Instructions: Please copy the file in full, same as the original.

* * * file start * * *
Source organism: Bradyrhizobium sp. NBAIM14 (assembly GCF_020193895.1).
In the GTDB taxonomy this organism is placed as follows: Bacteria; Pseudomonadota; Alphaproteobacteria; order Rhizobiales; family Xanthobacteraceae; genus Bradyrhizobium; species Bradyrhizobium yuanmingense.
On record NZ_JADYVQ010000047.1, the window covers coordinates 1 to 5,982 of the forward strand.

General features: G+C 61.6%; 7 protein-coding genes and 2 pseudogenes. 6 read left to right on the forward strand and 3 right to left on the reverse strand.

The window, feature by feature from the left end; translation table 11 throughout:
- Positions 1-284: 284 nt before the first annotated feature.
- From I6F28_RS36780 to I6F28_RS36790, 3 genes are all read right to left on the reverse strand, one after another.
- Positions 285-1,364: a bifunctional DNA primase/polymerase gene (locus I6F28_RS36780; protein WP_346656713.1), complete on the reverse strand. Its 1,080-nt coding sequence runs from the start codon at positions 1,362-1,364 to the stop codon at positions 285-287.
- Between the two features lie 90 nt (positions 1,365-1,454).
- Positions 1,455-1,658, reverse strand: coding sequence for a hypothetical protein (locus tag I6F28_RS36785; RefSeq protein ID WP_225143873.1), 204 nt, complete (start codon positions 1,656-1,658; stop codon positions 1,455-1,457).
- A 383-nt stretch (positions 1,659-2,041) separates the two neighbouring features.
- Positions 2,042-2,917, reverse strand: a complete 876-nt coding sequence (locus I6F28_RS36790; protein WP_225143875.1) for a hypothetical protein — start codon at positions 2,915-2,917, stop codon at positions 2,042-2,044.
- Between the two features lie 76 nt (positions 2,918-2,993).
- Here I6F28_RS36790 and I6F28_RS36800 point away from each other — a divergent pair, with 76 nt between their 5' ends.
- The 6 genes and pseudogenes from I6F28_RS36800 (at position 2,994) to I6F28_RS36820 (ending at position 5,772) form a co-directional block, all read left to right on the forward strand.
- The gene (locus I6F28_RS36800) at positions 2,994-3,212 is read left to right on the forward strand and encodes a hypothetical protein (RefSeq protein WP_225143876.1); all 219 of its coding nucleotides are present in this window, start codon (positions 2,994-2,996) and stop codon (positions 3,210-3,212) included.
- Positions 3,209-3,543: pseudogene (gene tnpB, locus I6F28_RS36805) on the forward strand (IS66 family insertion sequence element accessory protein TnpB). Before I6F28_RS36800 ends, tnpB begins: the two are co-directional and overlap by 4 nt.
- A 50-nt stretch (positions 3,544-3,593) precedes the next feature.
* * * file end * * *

Source organism: Bradyrhizobium sp. NBAIM14 (assembly GCF_020193895.1).
In the GTDB taxonomy this organism is placed as follows: Bacteria; Pseudomonadota; Alphaproteobacteria; order Rhizobiales; family Xanthobacteraceae; genus Bradyrhizobium; species Bradyrhizobium yuanmingense.
On record NZ_JADYVQ010000047.1, the window covers coordinates 1 to 5,982 of the forward strand.

General features: G+C 61.6%; 7 protein-coding genes and 2 pseudogenes. 6 read left to right on the forward strand and 3 right to left on the reverse strand.

The window, feature by feature from the left end; translation table 11 throughout:
- Positions 1-284: 284 nt before the first annotated feature.
- From I6F28_RS36780 to I6F28_RS36790, 3 genes are all read right to left on the reverse strand, one after another.
- Positions 285-1,364: a bifunctional DNA primase/polymerase gene (locus I6F28_RS36780; protein WP_346656713.1), complete on the reverse strand. Its 1,080-nt coding sequence runs from the start codon at positions 1,362-1,364 to the stop codon at positions 285-287.
- Between the two features lie 90 nt (positions 1,365-1,454).
- Positions 1,455-1,658, reverse strand: coding sequence for a hypothetical protein (locus tag I6F28_RS36785; RefSeq protein ID WP_225143873.1), 204 nt, complete (start codon positions 1,656-1,658; stop codon positions 1,455-1,457).
- A 383-nt stretch (positions 1,659-2,041) separates the two neighbouring features.
- Positions 2,042-2,917, reverse strand: a complete 876-nt coding sequence (locus I6F28_RS36790; protein WP_225143875.1) for a hypothetical protein — start codon at positions 2,915-2,917, stop codon at positions 2,042-2,044.
- Between the two features lie 76 nt (positions 2,918-2,993).
- Here I6F28_RS36790 and I6F28_RS36800 point away from each other — a divergent pair, with 76 nt between their 5' ends.
- The 6 genes and pseudogenes from I6F28_RS36800 (at position 2,994) to I6F28_RS36820 (ending at position 5,772) form a co-directional block, all read left to right on the forward strand.
- The gene (locus I6F28_RS36800) at positions 2,994-3,212 is read left to right on the forward strand and encodes a hypothetical protein (RefSeq protein WP_225143876.1); all 219 of its coding nucleotides are present in this window, start codon (positions 2,994-2,996) and stop codon (positions 3,210-3,212) included.
- Positions 3,209-3,543: pseudogene (gene tnpB, locus I6F28_RS36805) on the forward strand (IS66 family insertion sequence element accessory protein TnpB). Before I6F28_RS36800 ends, tnpB begins: the two are co-directional and overlap by 4 nt.
- A 50-nt stretch (positions 3,544-3,593) precedes the next feature.